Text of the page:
‘Sunday Times’ issues print apology for Kevin Myers column

Newspaper states that ‘it is important not to publish comments that overstep the mark’

Kevin Myers admitted on Tuesday that his remarks had been foolish, saying he would take full responsibility for the controversial comments in the column.  Photograph: Dara Mac Dónaill / The Irish Times

Kevin Myers admitted on Tuesday that his remarks had been foolish, saying he would take full responsibility for the controversial comments in the column. Photograph: Dara Mac Dónaill / The Irish Times

 

The Sunday Times has published an apology in print following the publication of an article by columnist Kevin Myers containing offensive remarks about Jewish people and women.

The apology – which does not mention Myers by name – said the newspaper had published a column last weekend about BBC presenters’ pay which included “unacceptable comments that causes offence to many, in particular to the Jewish community”.

It said: “We removed the article and apologised promptly to Claudia Winkleman and Vanessa Feltz, who had been named in the column. Now we apologise to our readers.

“Newspapers publish controversial articles that often cause upset. It is important to generate forthright debate about issues affecting our lives. It is also important, however, not to publish comments that overstep the mark. Where this column did so, we are deeply sorry.”

Associate editor of the Sunday Times, John Burns , tweeted a photo of the front page of the paper on Saturday night with the message: “And so, at the end of a difficult week, here is tomorrow’s Irish edition of the Sunday Times”.

Myers’ article, entitled ‘Sorry, ladies – equal pay has to be earned’, was published in the Ireland edition of the Sunday Times on July 30th. The article was later removed from its website after the newspaper, which is not associated with The Irish Times, issued an apology.

Myers was dismissed from the paper later that day.

Widespread criticism

The criticism of the article has been reported widely with coverage in Ireland, the UK, Israel, India, the United States and other countries.

In the article, Myers hit out at what he called the “tiresome monotone consensus of the commentariat, all wailing and shrieking as one about how hard done by are the women of the BBC”.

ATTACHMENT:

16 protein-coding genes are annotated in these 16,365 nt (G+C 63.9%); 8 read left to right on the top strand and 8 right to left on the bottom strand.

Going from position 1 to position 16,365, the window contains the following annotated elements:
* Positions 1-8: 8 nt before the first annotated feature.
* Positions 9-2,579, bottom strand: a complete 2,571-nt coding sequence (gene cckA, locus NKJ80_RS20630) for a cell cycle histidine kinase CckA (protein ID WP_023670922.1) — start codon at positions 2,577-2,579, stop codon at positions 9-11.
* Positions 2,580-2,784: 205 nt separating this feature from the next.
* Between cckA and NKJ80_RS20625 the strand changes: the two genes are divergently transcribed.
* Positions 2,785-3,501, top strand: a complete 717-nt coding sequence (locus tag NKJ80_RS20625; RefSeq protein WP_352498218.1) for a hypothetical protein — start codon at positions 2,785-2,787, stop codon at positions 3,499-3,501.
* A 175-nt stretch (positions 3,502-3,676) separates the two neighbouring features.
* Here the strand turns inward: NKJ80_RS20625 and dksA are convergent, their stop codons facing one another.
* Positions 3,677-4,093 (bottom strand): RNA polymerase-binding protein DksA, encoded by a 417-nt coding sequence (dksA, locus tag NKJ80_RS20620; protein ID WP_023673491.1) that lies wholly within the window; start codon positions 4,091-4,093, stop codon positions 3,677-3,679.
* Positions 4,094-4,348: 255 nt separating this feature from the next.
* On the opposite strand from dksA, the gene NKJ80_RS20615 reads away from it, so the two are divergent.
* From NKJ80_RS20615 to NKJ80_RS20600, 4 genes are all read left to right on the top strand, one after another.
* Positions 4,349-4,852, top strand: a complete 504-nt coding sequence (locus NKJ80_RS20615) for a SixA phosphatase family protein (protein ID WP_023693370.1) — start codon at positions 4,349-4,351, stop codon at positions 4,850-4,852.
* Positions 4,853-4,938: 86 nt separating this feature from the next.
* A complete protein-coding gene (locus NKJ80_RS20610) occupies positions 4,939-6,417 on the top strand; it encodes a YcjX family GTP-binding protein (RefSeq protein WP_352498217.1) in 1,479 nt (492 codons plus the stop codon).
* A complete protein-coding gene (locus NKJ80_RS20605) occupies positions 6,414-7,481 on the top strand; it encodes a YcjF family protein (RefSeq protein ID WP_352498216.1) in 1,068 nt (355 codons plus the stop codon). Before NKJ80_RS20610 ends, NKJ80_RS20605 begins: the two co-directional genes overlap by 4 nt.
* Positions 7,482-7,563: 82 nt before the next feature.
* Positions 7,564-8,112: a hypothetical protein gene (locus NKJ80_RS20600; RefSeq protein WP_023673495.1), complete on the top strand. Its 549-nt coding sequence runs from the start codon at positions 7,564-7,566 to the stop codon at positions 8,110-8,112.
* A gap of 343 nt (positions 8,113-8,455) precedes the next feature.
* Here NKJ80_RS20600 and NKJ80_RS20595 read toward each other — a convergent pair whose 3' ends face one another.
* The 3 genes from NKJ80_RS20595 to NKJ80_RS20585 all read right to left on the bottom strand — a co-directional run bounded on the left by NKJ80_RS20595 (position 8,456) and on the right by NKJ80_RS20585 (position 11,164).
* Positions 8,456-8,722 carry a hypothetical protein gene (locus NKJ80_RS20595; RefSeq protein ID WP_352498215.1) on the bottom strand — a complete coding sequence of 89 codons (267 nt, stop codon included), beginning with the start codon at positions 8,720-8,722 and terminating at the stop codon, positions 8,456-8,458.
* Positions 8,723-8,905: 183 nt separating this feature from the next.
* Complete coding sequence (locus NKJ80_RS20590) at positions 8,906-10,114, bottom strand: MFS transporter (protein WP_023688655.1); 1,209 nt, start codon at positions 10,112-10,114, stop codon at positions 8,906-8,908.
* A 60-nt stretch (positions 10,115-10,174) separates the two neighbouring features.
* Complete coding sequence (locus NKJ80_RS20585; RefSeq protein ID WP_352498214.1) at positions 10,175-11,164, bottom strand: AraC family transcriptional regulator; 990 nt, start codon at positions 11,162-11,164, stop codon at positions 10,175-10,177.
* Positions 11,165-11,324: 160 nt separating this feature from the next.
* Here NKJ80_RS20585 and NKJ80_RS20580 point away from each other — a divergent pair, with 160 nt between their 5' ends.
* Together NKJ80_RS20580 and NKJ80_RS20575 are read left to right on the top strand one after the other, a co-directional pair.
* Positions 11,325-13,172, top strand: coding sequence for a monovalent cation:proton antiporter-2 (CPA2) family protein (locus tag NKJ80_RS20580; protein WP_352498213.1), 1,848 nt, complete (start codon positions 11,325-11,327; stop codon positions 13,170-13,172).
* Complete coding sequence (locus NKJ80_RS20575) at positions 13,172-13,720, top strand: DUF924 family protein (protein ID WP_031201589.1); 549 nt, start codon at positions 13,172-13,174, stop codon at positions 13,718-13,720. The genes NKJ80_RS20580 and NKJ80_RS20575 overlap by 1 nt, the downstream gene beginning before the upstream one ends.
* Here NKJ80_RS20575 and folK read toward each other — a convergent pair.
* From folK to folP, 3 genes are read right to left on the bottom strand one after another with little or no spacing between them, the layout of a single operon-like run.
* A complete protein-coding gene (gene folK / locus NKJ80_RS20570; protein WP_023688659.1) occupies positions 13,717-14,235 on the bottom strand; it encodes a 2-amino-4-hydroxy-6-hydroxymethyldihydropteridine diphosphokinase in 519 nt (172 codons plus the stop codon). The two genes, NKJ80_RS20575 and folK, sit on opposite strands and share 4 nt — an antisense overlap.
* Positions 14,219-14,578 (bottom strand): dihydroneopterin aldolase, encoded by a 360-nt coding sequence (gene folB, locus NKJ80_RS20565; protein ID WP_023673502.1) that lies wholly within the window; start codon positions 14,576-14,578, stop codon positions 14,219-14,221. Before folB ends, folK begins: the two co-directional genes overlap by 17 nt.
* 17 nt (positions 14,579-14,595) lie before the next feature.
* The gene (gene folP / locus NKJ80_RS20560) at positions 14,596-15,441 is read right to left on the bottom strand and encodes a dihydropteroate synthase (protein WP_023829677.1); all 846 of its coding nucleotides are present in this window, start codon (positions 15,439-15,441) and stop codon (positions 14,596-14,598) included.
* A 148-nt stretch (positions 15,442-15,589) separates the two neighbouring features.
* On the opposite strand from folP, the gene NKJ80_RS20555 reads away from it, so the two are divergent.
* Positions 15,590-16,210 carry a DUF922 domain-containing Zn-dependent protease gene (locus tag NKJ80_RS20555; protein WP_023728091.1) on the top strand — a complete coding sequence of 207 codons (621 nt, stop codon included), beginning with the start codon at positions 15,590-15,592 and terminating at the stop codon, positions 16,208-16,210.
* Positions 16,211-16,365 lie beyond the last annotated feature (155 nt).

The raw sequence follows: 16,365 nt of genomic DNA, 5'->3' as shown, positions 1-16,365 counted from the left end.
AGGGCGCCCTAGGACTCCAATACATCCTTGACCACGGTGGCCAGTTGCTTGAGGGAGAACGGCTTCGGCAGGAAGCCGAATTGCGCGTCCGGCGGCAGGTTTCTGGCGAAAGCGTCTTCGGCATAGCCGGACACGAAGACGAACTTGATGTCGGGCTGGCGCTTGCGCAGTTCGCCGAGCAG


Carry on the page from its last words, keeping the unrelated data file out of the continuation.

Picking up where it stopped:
The article stated: “I note that two of the best-paid women presenters in the BBC – Claudia Winkleman and Vanessa Feltz, with whose, no doubt, sterling work I am tragically unacquainted – are Jewish. Good for them. Jews are not generally noted for their insistence on selling their talent for the lowest possible price, which is the most useful measure there is of inveterate, lost-with-all-hands stupidity. I wonder, who are their agents?”

Feltz, a presenter with the BBC, described the column as “horrifying racism” and said it contained “every vile stereotype about what Jewish people have ever been deemed to be by racists”.

‘The master of my soul’

Myers admitted on Tuesday his remarks had been foolish, saying he would take full responsibility for the controversial comments in the column.

“I am the author of my own misery, I am the master of my soul, the author of my own misfortune. I must answer for what I’ve done. I must do nothing to bring ruin to others,” he said. “I don’t want anyone else to lose their livelihood. Enough misery has been caused.”

Myers said he was a great admirer of Jewish people. “They are the most gifted people on the planet,” he told RTÉ’s Today with Seán O’Rourke. “Civilisation owes them a great debt. They have a wonderful sense of dignity and self worth.”

The Jewish Representative Council in Ireland, which speaks for the 2,557-strong Irish Jewish community, came to Myers’ defence, saying that branding him as either an anti-Semite or a Holocaust denier was “an absolute distortion of the facts”.

Both the Taoiseach and the Tánaiste said the paper had made the correct decision by issuing an apology for the newspaper column and subsequently dismissing Myers.